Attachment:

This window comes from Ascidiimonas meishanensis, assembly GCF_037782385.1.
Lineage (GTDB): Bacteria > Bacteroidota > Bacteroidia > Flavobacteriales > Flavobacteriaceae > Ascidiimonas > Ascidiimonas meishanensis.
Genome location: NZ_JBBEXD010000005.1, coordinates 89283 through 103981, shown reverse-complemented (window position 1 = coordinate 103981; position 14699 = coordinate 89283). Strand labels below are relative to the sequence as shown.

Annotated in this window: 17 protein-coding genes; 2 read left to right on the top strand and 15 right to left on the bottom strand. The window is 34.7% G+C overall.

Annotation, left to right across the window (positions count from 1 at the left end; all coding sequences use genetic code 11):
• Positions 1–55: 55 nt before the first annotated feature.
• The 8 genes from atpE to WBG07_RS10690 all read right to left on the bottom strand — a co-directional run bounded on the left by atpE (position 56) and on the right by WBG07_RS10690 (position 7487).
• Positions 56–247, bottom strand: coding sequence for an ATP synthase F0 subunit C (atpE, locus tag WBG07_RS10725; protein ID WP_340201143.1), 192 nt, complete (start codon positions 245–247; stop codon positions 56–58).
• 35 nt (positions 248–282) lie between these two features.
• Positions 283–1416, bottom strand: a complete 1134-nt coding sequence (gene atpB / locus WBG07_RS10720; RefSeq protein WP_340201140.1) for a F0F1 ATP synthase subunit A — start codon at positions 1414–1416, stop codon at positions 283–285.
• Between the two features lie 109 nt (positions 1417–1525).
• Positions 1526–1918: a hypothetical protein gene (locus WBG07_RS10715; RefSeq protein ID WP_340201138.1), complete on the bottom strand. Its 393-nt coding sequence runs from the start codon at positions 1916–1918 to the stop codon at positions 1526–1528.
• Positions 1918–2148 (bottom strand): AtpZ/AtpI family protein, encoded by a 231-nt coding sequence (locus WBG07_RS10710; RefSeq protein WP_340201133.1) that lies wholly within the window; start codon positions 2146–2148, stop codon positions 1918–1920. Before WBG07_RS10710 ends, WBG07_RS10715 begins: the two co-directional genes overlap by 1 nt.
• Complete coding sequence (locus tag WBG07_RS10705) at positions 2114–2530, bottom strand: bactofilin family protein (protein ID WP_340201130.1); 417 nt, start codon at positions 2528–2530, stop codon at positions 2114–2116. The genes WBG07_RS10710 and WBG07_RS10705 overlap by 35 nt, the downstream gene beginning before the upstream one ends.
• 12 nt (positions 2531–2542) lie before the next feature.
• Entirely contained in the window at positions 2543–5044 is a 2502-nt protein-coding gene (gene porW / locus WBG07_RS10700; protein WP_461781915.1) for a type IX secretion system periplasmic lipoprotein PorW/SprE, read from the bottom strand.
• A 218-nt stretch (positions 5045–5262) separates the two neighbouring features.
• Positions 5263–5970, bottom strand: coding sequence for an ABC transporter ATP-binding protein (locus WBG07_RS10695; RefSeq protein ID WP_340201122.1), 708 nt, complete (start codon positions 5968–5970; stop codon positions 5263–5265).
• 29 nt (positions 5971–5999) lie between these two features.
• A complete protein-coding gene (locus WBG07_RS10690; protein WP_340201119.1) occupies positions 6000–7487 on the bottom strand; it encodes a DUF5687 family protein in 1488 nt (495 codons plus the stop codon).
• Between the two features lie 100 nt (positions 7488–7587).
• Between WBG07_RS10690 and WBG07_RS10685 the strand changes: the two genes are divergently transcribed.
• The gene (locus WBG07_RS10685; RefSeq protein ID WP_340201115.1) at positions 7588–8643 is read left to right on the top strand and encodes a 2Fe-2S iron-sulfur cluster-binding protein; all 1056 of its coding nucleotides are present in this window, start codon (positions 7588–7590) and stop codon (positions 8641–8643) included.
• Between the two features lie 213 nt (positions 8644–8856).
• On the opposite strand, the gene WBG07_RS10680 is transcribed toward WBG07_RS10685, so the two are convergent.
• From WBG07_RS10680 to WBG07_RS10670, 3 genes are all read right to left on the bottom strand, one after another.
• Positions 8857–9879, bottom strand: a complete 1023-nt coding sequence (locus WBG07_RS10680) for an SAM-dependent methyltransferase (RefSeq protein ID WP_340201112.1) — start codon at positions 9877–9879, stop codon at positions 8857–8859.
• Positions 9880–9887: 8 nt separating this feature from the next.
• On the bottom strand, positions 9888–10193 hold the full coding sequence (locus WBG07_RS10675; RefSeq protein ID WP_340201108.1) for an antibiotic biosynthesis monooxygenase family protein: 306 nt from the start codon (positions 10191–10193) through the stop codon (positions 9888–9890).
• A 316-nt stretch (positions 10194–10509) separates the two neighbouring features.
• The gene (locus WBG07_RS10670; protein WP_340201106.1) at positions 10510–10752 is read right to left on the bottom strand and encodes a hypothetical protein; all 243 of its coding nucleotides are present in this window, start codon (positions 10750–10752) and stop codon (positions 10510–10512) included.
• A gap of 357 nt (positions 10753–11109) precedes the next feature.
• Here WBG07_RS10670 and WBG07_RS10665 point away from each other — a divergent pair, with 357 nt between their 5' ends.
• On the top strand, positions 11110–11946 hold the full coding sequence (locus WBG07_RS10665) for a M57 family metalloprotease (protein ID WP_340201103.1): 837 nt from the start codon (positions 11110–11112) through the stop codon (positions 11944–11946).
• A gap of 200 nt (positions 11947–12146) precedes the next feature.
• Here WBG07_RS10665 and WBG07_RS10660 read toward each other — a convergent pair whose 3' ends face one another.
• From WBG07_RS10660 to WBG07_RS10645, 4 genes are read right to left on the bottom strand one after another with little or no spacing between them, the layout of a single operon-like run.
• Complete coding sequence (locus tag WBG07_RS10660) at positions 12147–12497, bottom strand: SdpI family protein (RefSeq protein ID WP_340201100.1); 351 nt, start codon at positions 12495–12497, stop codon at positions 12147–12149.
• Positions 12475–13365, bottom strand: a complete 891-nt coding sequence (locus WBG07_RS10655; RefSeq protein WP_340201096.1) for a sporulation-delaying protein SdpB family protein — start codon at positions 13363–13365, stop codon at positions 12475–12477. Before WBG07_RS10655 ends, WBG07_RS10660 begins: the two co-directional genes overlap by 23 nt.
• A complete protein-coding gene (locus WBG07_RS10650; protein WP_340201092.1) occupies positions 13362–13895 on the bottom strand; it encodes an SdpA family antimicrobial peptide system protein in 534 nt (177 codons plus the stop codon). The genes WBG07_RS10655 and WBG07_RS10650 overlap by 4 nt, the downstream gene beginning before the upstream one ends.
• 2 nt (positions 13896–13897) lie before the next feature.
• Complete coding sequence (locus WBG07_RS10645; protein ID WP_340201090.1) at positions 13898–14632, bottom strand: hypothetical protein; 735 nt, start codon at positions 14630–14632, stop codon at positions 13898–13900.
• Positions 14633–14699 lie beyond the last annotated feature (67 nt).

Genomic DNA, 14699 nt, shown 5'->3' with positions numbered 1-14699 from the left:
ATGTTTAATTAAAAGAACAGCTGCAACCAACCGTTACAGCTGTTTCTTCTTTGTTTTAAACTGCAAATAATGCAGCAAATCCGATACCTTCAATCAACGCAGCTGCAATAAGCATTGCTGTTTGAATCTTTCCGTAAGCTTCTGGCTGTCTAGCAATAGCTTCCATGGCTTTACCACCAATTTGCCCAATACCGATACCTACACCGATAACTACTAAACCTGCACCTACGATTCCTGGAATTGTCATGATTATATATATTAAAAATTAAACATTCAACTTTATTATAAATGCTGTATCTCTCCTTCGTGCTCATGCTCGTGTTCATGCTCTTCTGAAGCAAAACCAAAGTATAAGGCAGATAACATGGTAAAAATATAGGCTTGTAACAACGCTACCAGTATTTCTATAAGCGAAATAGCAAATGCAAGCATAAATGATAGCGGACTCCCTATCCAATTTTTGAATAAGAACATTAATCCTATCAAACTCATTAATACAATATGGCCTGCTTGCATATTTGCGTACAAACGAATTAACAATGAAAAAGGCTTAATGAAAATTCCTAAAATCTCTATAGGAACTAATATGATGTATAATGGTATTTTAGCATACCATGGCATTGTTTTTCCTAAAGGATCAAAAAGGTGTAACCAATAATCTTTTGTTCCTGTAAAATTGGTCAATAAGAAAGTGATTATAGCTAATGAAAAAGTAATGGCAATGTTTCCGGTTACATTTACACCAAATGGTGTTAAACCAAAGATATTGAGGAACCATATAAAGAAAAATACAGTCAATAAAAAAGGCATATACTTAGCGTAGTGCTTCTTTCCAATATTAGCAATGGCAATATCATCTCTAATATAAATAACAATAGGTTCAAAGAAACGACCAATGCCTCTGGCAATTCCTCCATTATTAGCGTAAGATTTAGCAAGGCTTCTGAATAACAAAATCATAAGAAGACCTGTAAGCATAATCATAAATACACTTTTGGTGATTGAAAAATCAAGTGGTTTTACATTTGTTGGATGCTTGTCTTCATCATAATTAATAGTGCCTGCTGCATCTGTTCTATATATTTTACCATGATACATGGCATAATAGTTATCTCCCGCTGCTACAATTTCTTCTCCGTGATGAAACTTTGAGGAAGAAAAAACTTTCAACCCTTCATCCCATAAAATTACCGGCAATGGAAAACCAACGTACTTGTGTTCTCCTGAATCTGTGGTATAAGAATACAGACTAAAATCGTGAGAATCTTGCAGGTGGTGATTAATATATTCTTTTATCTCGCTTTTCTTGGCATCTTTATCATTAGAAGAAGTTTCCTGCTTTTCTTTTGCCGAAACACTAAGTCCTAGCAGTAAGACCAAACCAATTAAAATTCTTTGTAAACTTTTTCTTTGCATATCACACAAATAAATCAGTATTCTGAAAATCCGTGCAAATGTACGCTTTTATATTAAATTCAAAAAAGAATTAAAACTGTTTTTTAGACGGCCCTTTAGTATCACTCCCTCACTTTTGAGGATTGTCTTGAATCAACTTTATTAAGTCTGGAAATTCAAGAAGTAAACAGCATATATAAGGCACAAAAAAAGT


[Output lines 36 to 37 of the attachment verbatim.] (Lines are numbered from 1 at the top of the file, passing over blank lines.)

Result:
• Here WBG07_RS10665 and WBG07_RS10660 read toward each other — a convergent pair whose 3' ends face one another.
• From WBG07_RS10660 to WBG07_RS10645, 4 genes are read right to left on the bottom strand one after another with little or no spacing between them, the layout of a single operon-like run.